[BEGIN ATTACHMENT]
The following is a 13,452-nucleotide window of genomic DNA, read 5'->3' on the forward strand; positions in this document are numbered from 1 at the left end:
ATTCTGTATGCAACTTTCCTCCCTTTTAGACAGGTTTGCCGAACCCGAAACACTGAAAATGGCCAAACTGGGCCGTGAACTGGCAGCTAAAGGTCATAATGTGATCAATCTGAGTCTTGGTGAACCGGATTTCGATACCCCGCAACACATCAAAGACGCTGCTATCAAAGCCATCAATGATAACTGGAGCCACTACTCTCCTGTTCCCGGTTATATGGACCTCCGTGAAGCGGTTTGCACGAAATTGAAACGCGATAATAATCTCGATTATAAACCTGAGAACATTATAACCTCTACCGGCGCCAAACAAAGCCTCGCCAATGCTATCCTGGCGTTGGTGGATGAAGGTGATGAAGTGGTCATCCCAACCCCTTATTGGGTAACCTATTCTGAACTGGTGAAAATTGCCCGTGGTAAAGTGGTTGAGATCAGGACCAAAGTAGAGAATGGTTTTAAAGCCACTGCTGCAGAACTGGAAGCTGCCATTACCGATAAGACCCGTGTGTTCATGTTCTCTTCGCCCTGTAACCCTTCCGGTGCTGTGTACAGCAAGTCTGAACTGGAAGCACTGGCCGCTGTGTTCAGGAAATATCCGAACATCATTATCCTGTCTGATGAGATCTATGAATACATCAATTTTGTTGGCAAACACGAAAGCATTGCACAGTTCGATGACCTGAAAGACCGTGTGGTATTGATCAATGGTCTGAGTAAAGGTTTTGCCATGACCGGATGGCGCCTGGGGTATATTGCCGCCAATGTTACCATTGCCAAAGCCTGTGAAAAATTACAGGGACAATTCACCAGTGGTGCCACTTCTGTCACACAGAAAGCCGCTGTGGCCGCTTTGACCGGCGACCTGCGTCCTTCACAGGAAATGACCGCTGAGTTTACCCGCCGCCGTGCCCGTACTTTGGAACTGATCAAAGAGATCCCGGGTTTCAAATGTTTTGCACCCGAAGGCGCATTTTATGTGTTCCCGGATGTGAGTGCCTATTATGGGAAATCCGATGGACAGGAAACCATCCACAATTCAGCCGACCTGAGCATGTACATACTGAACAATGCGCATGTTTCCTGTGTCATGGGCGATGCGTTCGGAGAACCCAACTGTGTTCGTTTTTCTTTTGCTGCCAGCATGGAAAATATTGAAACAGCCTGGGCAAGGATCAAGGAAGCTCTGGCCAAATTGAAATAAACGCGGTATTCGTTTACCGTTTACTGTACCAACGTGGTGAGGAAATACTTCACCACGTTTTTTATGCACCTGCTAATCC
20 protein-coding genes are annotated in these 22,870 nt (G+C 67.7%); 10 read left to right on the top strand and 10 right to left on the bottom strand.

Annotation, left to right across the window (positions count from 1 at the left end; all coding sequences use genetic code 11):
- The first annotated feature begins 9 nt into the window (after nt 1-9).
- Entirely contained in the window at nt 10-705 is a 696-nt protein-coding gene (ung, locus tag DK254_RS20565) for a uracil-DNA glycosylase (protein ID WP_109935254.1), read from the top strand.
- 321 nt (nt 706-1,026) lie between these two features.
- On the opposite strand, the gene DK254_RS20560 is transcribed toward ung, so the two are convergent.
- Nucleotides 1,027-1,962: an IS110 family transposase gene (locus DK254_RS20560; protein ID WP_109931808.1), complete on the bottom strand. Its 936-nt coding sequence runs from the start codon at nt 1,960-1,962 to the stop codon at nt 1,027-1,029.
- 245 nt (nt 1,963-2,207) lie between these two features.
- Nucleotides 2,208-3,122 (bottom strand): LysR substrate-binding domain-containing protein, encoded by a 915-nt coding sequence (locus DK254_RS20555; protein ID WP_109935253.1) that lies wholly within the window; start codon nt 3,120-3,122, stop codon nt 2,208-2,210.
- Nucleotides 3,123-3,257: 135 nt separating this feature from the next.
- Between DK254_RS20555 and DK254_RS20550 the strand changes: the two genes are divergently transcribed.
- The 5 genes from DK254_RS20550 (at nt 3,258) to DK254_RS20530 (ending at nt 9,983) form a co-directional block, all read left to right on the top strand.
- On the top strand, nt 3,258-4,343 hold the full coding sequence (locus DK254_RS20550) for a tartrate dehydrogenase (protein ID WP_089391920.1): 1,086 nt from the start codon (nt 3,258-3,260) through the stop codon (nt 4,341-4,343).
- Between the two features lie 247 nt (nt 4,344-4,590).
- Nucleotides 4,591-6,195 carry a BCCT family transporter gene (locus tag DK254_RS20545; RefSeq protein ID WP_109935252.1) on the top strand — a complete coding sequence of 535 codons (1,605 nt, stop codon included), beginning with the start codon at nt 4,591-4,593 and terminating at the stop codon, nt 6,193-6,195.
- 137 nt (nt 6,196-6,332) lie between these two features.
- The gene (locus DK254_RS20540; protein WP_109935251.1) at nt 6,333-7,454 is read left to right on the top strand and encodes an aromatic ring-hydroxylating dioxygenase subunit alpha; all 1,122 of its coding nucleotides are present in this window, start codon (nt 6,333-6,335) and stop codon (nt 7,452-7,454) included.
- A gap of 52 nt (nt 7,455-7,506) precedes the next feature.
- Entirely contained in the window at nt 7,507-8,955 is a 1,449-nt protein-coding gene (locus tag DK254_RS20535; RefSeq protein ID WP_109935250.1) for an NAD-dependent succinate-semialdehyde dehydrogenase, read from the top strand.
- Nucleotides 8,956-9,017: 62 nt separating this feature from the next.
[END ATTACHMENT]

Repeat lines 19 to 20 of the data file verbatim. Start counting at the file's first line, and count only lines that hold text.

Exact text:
- The gene (locus DK254_RS20540; protein WP_109935251.1) at nt 6,333-7,454 is read left to right on the top strand and encodes an aromatic ring-hydroxylating dioxygenase subunit alpha; all 1,122 of its coding nucleotides are present in this window, start codon (nt 6,333-6,335) and stop codon (nt 7,452-7,454) included.
- A gap of 52 nt (nt 7,455-7,506) precedes the next feature.